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You never want to grab your bird (unless it is a matter of life and death), your bird needs to have choices and also be certain that your hands will not be a problem- trust is the most important thing when it comes to a positive relationship with your bird so you need to learn body language and listen when your bird shows it is scared or not liking what you are doing.

You let it out on its own (never grab it to remove it from the cage) and you either figure out the favourite food and use that to lure the bird back into the cage (letting it return on its own) or you time things so your bird is only let out when it is still a little hungry so it will choose to return to the cage for food.

There are some really great resources and tips in the training court... The Training Court
Thank you! When I asked the person I got the bird from they told me to catch her and hold her close to my chest so I kept doing that for a while thinking she's grown into it. Hopefully with patience and love I'll gain her trust back.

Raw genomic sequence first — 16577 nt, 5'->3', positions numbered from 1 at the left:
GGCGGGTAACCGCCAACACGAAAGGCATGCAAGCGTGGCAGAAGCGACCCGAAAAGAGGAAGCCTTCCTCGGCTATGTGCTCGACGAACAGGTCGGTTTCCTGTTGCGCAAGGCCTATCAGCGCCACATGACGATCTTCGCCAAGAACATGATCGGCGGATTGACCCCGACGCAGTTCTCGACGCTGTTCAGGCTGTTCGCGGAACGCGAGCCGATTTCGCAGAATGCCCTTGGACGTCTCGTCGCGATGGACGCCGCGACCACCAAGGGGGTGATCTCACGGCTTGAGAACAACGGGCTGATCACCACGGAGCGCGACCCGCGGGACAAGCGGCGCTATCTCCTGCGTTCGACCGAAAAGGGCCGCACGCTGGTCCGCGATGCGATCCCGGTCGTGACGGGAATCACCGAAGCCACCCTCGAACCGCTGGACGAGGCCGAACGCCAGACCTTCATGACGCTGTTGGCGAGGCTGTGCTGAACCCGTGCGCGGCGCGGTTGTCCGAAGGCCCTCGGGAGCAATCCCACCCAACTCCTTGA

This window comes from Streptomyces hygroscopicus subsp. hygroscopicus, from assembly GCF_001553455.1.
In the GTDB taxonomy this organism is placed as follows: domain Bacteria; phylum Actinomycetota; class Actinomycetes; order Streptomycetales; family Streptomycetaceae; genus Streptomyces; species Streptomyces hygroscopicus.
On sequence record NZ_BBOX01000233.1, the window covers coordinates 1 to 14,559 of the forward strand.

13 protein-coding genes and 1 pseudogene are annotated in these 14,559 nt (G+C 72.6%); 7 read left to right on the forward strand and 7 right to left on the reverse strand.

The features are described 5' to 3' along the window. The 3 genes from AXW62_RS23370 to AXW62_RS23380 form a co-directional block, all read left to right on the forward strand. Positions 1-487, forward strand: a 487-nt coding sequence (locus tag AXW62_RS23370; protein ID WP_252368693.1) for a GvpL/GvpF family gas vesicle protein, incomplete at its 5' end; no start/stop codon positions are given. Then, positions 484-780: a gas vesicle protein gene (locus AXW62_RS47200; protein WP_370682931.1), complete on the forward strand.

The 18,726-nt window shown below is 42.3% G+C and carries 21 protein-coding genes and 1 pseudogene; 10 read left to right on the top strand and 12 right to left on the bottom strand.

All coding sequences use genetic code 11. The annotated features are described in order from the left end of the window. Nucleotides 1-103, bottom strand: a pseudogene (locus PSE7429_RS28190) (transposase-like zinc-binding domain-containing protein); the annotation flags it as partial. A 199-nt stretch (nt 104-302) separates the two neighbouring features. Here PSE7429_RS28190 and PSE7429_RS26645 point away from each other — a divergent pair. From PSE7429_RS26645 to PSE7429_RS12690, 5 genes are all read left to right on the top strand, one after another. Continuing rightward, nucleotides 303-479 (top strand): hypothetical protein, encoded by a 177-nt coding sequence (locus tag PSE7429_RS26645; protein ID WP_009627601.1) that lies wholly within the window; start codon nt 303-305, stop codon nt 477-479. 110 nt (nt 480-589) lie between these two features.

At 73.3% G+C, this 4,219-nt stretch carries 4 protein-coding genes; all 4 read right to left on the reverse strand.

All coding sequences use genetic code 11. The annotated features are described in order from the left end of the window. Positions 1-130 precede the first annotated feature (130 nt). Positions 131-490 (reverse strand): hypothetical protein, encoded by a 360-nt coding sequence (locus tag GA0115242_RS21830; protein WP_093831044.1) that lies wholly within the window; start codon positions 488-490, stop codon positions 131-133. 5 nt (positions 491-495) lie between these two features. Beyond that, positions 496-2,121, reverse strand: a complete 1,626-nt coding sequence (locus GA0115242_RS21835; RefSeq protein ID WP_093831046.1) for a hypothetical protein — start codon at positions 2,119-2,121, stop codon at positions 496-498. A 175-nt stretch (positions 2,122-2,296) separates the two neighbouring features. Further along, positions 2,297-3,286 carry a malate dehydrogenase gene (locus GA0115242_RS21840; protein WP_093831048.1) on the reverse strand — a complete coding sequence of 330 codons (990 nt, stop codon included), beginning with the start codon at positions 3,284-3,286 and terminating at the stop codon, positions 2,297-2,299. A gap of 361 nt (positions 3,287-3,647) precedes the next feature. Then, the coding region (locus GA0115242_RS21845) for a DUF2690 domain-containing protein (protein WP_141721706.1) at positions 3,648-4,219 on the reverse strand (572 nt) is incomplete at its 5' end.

Zara

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the person I got the bird from they told me to catch her and hold her close to my chest so I kept doing that for a while thinking she's grown into it.
That is called flooding. Most people disapprove of this method. I would stop doing that, and instead opt for more hands off interactions. Talking to her, offering millet through cage bars when she´s in there.

3. Currently I'm letting her out on her own (I open the cage door and wait for her to come out), should I use this chance to use my hand to bring her out?
Let her come out of her own accord. If you put your hand in there and she doesn´t feel comfortable, or gets frightened she will likely start charging and biting.
You could set up an external perch near the cage door entrance to make entering and exiting the cage a little easier.

She's scared and I'm scared too
Try not to be scared of her. Confidence will give her a little reassurance :)

1. How can I get her in the cage without scaring her even more than I already did?